After that chat with my friend, I realized that, for as much as I love goals and outlines, I also love reevaluating them. When I take the time to recognize if my ideas are working or not, tweaking goals gives me as much peace as setting them in the first place.

Do you take time to reset your goals? How do you balance real life with your ideals?

The Compost HeapMy monthly newsletter, The Compost Heap is going out on Thursday! Are you signed up? It’s like an old-school blog, filled with all the things we’re up to, books I’m reading, blogs I’m recommending, and thoughts on daily life.

Twenty Years From Now

Life is all about the both-and, isn’t it? I both love staying home with the girls and I’m eagerly anticipating our next horizons. Living in this tension is hard work and I’m honored to be over at SheLoves Magazine today, sitting in those feelings. There are no answers, but I know I’ll look back on this phase without disappointment. Here’s an excerpt and I hope you’ll head over to SheLoves to join the conversation!

annie-rim-twenty-years-from-now-2Exploration was part of life—from literally getting on a train to visit a new location to engaging with friends from different backgrounds and world views. This became a habit I held onto: Seeking out new information and ideas, either through books or over a meal with a new friend.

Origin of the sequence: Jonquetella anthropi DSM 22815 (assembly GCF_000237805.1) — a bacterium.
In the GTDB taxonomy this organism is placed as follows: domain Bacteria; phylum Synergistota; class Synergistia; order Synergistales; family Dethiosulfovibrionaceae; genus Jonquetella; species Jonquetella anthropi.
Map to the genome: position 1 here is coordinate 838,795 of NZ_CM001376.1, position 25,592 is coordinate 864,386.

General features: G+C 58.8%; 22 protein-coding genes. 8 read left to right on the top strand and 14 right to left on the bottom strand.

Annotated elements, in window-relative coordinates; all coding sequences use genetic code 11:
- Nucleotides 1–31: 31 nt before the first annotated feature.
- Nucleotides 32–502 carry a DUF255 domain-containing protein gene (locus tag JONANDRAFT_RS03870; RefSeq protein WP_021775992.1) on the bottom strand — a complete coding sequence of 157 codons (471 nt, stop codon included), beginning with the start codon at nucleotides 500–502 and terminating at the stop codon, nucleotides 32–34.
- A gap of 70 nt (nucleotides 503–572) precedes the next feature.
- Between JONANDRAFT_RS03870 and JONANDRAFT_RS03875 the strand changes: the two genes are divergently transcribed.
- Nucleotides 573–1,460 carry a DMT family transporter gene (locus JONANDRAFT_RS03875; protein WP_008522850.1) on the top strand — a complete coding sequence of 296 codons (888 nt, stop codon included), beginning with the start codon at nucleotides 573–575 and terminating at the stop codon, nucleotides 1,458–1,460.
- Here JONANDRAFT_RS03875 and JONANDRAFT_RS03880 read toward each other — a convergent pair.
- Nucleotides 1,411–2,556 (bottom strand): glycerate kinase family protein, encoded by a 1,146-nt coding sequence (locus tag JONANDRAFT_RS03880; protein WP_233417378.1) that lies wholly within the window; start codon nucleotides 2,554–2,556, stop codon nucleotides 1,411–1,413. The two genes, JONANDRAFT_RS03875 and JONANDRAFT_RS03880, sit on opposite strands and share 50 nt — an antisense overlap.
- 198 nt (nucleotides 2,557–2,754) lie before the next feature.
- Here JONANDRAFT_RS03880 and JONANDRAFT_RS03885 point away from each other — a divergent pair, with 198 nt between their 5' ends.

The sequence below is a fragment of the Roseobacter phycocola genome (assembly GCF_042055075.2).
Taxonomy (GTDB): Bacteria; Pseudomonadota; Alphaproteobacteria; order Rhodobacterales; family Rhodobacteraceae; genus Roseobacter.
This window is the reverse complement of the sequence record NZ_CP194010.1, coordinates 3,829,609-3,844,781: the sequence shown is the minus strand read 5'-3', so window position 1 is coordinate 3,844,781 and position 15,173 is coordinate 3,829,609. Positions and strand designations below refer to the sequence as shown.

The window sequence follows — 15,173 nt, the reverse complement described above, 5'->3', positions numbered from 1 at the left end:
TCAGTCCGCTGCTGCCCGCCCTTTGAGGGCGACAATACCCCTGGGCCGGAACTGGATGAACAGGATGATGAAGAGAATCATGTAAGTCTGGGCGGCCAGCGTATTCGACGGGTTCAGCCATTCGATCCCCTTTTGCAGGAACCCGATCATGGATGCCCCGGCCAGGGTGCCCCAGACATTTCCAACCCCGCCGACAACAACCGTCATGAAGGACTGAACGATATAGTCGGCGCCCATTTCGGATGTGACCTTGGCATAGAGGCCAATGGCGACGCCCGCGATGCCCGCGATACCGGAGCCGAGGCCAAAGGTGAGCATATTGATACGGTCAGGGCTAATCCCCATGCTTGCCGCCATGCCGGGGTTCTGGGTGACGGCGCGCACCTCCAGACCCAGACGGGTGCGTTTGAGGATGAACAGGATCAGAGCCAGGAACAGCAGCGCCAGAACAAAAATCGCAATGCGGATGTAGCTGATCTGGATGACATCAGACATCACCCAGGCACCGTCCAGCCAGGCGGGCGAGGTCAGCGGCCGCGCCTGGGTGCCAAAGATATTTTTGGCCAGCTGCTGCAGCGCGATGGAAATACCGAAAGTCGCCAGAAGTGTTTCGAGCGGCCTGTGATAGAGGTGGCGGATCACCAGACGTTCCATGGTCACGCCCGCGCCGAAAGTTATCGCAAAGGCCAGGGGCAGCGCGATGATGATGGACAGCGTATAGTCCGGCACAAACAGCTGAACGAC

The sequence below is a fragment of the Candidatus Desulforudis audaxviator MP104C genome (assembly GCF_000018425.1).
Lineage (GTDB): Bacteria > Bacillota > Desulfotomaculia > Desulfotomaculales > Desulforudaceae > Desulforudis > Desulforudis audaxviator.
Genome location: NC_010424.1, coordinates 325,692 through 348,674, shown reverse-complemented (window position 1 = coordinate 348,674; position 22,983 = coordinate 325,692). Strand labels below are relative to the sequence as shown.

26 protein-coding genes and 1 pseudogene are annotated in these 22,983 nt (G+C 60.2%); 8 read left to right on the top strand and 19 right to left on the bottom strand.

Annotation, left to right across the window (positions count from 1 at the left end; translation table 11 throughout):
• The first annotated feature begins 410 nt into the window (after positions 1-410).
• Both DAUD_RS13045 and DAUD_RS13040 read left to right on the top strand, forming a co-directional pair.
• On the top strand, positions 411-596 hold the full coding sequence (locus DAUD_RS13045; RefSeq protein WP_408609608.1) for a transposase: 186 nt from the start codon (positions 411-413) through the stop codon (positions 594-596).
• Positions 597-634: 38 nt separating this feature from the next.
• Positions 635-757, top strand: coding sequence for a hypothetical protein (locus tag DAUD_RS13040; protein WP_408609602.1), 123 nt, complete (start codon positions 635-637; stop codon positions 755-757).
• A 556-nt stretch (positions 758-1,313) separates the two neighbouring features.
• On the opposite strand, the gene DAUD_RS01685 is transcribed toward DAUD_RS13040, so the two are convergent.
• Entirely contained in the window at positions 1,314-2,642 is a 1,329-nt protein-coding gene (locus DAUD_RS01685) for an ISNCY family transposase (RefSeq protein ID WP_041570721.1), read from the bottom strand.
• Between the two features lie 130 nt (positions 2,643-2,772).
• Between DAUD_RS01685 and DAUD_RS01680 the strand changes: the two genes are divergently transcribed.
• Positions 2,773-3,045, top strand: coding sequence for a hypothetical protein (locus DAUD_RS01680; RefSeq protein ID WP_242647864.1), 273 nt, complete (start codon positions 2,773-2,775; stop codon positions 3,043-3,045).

Fast-forward nearly 15 years and that quote doesn’t fill me with the same excitement any more. It fills me with nostalgia and wistfulness. The last time I traveled internationally was in 2011, before we even started trying to start a family. We’ve gone on adventures since then, yes, but they aren’t what I was imagining in my untethered early-twenties.

These days, you’ll find me at home in the suburbs, establishing healthy routines for our daughters and grappling with ways I can make a difference in my community through cultural interactions with our immigrant neighbors and by dipping my toes in the world of activism. Most often, life doesn’t feel glamorous or adventurous. It feels so very typical. When asked what I do, I most often shrug and say, I just stay home with the girls.

This isn’t the whole truth, but I never know how much a stranger really wants to know about all the ways I’m piecing together meaning in my own backyard. I still read a variety of books that challenge my thinking, my outlook, and my faith. I still seek out conversations and friendships with people who have lived different experiences, whether by choice or circumstance.

My husband and I were talking about this phase of life and parenting. I told him it’s a both-and feeling for me. I both wish we could travel and live a carefree life and I recognize the importance of tending our roots. Read the rest over at SheLoves and join the conversation!

What do you look back on, twenty years later, with fondness? What are choices you’re making now that are tough but you know will be good in the future?

Books and Resources That Give Empathy Toward the Israeli-Palestinian Conflict